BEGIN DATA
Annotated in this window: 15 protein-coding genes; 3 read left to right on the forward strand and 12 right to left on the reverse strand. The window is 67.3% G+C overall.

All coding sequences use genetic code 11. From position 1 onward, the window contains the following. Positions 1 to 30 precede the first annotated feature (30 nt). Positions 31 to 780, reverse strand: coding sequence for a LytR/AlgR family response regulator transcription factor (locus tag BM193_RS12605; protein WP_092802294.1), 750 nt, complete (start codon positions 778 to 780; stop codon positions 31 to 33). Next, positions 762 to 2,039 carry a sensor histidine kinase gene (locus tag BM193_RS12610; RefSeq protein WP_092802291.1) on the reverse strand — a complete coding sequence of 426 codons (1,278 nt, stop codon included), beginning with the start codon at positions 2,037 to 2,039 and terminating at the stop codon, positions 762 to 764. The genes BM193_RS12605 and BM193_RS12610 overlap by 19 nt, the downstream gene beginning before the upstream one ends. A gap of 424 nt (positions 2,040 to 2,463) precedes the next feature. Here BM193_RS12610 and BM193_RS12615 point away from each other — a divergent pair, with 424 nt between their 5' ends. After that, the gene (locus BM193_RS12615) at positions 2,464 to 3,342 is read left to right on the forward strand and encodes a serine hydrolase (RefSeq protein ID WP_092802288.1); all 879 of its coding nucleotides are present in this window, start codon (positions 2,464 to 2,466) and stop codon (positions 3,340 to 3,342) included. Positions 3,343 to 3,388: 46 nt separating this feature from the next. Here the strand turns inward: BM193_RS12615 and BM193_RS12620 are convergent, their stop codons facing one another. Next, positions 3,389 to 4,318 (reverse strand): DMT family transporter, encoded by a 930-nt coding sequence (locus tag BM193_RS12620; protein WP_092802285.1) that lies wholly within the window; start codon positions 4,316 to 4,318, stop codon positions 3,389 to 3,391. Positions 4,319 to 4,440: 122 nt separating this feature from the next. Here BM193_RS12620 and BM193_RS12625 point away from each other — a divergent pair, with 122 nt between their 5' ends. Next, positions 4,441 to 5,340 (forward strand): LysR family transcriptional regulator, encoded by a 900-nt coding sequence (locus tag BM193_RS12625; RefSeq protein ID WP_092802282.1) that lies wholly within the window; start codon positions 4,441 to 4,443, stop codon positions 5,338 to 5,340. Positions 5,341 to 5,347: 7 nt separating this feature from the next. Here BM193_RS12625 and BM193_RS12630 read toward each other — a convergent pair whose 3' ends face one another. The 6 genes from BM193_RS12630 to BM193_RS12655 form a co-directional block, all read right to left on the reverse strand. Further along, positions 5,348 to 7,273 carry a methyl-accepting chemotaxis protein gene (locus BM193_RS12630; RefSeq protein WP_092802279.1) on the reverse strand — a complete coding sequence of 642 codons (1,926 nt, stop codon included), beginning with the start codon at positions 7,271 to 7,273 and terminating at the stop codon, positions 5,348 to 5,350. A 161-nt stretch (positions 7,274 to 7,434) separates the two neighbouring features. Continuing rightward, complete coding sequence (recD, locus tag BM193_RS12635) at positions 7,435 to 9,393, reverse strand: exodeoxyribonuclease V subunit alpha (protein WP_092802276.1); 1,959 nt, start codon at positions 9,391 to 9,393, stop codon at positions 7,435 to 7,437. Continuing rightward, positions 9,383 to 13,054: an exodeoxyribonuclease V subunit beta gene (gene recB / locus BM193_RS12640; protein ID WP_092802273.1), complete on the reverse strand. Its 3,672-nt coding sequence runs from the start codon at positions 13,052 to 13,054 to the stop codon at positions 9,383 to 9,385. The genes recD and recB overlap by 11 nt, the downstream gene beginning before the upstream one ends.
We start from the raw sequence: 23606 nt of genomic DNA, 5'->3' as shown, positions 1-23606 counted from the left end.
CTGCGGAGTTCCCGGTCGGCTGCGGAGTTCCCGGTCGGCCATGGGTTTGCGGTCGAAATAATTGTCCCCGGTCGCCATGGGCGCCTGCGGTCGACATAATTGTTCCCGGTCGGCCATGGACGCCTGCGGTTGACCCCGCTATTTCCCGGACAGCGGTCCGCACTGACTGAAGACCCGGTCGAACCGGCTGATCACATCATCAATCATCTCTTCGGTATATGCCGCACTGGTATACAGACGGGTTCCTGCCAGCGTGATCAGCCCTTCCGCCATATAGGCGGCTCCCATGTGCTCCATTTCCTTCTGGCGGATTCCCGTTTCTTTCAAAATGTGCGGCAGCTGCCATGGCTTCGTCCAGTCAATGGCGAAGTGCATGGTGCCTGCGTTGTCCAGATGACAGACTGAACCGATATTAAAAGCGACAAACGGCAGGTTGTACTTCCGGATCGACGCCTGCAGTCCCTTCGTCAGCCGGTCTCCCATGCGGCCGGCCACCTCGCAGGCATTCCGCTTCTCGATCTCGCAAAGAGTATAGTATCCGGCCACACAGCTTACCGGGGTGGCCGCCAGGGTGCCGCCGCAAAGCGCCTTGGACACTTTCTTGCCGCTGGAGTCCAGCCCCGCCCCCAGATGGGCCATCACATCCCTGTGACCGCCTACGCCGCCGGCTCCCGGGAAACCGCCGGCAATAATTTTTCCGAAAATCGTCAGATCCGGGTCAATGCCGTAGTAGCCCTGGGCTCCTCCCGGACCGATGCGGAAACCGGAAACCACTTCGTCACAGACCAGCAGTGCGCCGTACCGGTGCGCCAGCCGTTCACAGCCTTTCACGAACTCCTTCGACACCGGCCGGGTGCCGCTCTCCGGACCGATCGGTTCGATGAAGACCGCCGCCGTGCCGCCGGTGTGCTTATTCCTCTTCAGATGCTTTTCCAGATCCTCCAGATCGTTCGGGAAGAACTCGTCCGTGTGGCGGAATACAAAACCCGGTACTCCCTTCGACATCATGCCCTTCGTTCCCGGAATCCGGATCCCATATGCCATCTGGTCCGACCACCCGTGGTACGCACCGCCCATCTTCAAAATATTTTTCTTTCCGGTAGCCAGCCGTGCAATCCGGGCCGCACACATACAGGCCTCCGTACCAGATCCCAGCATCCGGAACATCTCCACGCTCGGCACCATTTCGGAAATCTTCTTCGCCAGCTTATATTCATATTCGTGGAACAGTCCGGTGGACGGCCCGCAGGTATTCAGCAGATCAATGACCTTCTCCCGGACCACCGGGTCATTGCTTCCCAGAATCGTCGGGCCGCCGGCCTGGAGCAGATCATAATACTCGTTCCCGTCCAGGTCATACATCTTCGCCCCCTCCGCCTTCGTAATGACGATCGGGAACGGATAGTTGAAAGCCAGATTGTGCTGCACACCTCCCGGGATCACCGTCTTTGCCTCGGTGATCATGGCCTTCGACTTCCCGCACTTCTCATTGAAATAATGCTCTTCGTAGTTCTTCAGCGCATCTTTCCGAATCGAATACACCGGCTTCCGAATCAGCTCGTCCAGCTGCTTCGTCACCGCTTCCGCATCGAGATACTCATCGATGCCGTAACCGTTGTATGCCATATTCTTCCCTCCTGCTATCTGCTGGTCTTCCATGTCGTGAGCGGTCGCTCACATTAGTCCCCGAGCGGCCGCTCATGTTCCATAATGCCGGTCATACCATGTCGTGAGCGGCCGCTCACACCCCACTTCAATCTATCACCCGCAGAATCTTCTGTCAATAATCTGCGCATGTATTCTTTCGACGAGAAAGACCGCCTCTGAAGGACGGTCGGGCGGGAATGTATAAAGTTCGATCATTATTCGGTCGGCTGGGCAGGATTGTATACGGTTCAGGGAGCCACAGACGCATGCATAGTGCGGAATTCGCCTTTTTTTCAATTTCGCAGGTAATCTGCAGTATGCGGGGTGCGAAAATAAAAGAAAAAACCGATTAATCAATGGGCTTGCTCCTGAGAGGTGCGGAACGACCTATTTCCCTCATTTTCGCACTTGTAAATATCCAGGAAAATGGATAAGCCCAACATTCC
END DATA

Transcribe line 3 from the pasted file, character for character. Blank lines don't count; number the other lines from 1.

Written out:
We start from the raw sequence: 23606 nt of genomic DNA, 5'->3' as shown, positions 1-23606 counted from the left end.